WHAT YOU SHOULD KNOW:
Urticaria is also called hives. Hives can change size and shape, and appear anywhere on your skin. They can be mild or severe and last from a few minutes to a few days. Urticaria that lasts longer than 6 weeks may be a chronic condition that needs long-term treatment. Hives may be a sign of a severe allergic reaction called anaphylaxis. Anaphylaxis is an emergency. Seek care immediately if you feel dizzy, your mouth tingles, or you have trouble swallowing or breathing.
Call 911 for any of the following signs or symptoms of anaphylaxis:
- You have trouble swallowing or breathing because your lips, tongue, or throat are swollen.
- You have swelling in your face or hands or tingling in your mouth or throat.
- You have chest tightness or are dizzy.
Return to the emergency department if:
- Your heart is beating faster than it normally does.
- You feel like you are going to faint.
- You have cramping or severe pain in your abdomen.
Contact your healthcare provider if:
- You have a fever.
- Your skin still itches 24 hours after you take your medicine.
- You still have hives after 7 days.
- Your joints are painful and swollen.
- You used your emergency kit.
- You have questions or concerns about your condition or care.
Carry an emergency kit:
Ask your healthcare provider if you need to carry an emergency kit in case you have a severe allergic reaction. The kit contains a medicine called epinephrine. You can give it to yourself as a shot if you have a severe allergic reaction. Your healthcare provider will teach you and your family when and how to give epinephrine shots. Always carry your anaphylaxis kit with you. Check the expiration date on the kit every month and replace it before it expires.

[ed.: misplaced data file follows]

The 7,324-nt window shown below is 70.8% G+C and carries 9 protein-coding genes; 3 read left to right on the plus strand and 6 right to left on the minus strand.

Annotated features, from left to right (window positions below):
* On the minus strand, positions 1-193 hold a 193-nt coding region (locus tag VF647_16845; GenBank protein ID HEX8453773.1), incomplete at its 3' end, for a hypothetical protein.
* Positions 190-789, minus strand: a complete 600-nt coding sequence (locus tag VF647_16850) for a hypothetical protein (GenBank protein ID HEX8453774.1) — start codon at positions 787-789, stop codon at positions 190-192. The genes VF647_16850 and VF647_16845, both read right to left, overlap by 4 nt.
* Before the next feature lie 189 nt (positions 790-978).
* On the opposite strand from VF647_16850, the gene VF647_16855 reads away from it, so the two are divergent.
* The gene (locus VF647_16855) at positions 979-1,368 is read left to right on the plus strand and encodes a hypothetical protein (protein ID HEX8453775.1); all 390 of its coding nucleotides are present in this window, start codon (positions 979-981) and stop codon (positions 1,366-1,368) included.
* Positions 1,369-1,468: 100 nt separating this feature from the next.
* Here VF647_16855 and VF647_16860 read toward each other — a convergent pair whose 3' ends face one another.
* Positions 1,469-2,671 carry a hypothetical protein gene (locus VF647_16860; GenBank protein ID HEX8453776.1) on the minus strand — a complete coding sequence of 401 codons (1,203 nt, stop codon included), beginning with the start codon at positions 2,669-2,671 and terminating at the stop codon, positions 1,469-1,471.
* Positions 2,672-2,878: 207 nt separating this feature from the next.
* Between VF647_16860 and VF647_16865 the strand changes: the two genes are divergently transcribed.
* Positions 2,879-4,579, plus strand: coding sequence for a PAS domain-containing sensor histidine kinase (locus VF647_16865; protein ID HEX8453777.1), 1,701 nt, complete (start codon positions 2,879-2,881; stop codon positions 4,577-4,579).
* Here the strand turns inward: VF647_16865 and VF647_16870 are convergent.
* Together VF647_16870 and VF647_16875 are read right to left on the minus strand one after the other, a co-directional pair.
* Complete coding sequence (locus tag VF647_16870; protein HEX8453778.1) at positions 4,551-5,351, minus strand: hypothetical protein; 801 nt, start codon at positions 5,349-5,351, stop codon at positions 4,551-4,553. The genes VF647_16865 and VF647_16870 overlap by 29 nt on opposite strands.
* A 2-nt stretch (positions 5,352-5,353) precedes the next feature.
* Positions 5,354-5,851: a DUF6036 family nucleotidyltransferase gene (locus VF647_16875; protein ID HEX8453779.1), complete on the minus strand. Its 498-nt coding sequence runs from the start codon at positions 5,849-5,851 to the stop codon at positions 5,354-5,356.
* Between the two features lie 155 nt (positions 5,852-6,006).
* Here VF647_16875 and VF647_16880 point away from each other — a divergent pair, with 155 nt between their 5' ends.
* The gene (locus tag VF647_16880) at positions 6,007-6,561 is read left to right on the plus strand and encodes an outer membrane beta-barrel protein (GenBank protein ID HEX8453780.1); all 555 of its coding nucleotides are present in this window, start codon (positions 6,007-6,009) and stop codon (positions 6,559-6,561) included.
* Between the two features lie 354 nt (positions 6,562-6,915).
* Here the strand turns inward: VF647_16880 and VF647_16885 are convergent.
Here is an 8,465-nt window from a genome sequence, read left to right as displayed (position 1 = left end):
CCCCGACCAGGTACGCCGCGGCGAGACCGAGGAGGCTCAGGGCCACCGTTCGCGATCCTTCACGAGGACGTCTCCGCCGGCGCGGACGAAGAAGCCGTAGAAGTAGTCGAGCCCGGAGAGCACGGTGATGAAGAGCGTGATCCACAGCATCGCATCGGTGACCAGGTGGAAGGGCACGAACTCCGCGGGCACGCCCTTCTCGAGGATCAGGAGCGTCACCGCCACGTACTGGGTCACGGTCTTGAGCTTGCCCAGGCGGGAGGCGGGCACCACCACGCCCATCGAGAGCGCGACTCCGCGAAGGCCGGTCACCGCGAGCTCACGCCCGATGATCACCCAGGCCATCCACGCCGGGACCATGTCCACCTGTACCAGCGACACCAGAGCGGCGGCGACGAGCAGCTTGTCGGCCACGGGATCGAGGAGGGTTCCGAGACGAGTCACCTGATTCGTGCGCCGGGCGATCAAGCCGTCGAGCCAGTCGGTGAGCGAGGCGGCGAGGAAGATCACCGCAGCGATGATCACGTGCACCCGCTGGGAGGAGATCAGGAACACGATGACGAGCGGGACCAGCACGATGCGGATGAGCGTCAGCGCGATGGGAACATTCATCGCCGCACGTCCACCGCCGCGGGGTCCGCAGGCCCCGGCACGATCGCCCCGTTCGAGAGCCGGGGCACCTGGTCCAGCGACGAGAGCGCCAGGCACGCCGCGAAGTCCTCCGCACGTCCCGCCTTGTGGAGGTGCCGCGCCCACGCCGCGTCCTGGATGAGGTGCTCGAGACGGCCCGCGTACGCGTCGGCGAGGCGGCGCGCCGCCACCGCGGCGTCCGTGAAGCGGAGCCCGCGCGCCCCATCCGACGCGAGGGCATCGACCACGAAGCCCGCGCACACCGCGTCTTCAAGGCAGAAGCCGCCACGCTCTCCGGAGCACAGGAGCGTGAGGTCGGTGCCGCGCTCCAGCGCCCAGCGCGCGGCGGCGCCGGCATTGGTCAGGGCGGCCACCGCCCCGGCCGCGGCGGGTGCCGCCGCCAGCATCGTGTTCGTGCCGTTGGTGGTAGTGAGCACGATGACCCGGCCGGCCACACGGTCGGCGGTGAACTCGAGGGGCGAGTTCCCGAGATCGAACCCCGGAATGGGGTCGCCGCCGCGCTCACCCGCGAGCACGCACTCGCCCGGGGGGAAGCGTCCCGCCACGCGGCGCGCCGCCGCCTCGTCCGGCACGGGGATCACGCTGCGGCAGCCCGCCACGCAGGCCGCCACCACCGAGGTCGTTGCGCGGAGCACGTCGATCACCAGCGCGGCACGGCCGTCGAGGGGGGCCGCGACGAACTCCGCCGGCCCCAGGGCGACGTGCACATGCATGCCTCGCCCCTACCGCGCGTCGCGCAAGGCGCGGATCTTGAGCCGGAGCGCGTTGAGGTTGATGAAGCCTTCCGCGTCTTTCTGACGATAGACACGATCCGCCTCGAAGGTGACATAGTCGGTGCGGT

You may need any of the following to treat mild urticaria. Chronic urticaria may need to be treated with other medicines if the medicines used for mild symptoms do not work:
- Antihistamines help decrease itching. This medicine is available without a doctor's order.
- Steroids may decrease redness, pain, and swelling.
- Take your medicine as directed. Call your healthcare provider if you think your medicine is not helping or if you have side effects. Tell him if you are allergic to any medicine. Keep a list of the medicines, vitamins, and herbs you take. Include the amounts, and when and why you take them. Bring the list or the pill bottles to follow-up visits. Carry your medicine list with you in case of an emergency.
Manage your symptoms:
- Carry an emergency kit as directed. The kit has a medicine called epinephrine. You can give it to yourself as a shot if you have a severe allergic reaction. Your healthcare provider will teach you and your family when and how to give epinephrine shots. Always carry your anaphylaxis kit with you. Check the expiration date on the kit every month and replace it before it expires.
- Cool your skin. This may help decrease your itching. Apply a cool pack to your hives. Dip a hand towel in cool water, wring it out, and place it on your hives. You may also soak your skin in a cool oatmeal bath.
- Do not rub your hives. This can irritate your skin and cause more hives.
- Wear loose clothing. Tight clothes may irritate your skin and cause more hives.
- Keep a record of triggers and symptoms. Record everything you eat, drink, or apply to your skin for 3 weeks. Include stressful events and what you were doing right before your hives started. Bring the record with you to follow-up visits with your healthcare provider.
- Manage stress. Stress may trigger hives, or make them worse. Learn new ways to relax, such as deep breathing.
Follow up with your healthcare provider as directed:
Write down your questions so you remember to ask them during your visits.
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The above information is an educational aid only. It is not intended as medical advice for individual conditions or treatments. Talk to your doctor, nurse or pharmacist before following any medical regimen to see if it is safe and effective for you.